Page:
Was infant’s death “no serious harm”?
<court>Palm Beach County (Fla) Circuit Court</court>
A gravida with a high-risk pregnancy presented to a hospital with preterm premature rupture of membranes (PPROM), but was discharged home without delivery of her child.
She returned a few days later still leaking amniotic fluid, but was not examined by the defendant physician. Though fetal monitor records had been lost by the time of trial, a nurse’s notes indicate a problematic fetal heart rate—but also state that the defendant was not informed of this development.
The child, born with brain damage, died 1 week after birth.
In suing, the plaintiff alleged negligence in the delayed delivery of her child.
The defendant, who did not have liability insurance, chose not to defend the liability suit, leading to a default judgment. She did defend the damages claim, however, arguing that the plaintiff did not suffer serious harm, as she already had another child.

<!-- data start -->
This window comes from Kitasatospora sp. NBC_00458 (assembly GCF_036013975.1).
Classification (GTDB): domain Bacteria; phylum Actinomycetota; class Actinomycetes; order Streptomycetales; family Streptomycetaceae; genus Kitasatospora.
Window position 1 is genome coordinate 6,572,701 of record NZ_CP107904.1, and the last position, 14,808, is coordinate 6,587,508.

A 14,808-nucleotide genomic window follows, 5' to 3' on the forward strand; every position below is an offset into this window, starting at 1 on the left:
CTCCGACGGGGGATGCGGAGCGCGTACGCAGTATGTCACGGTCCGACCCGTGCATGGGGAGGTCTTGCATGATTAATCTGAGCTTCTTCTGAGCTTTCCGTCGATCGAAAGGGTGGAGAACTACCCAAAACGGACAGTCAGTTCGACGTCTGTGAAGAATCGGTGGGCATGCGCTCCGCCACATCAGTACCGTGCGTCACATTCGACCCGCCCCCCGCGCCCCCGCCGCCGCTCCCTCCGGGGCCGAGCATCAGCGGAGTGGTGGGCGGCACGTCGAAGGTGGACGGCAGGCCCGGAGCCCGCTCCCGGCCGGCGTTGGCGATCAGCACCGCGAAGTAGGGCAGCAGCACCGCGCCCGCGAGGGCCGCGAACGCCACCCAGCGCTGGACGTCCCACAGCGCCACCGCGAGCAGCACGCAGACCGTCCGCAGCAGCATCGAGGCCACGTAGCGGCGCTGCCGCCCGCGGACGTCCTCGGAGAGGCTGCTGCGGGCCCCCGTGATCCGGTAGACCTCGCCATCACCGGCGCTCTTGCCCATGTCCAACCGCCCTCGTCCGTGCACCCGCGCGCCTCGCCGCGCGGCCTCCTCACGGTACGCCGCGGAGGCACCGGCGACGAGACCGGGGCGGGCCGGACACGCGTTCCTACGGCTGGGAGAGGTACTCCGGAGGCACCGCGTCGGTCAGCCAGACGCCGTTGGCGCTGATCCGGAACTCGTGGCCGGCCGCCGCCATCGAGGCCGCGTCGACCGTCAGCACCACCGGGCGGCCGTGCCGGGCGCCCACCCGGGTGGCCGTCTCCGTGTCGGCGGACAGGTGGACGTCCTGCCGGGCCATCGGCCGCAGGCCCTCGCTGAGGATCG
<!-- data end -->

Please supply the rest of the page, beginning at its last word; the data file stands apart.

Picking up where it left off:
- The jury awarded the plaintiff $5 million for pain and suffering.
The cases in this column are selected by the editors of OBG Management from Medical Malpractice Verdicts, Settlements & Experts, with permission of the editor, Lewis Laska, of Nashville, Tenn (www.verdictslaska.com). While there are instances when the available information is incomplete, these cases represent the types of clinical situations that typically result in litigation.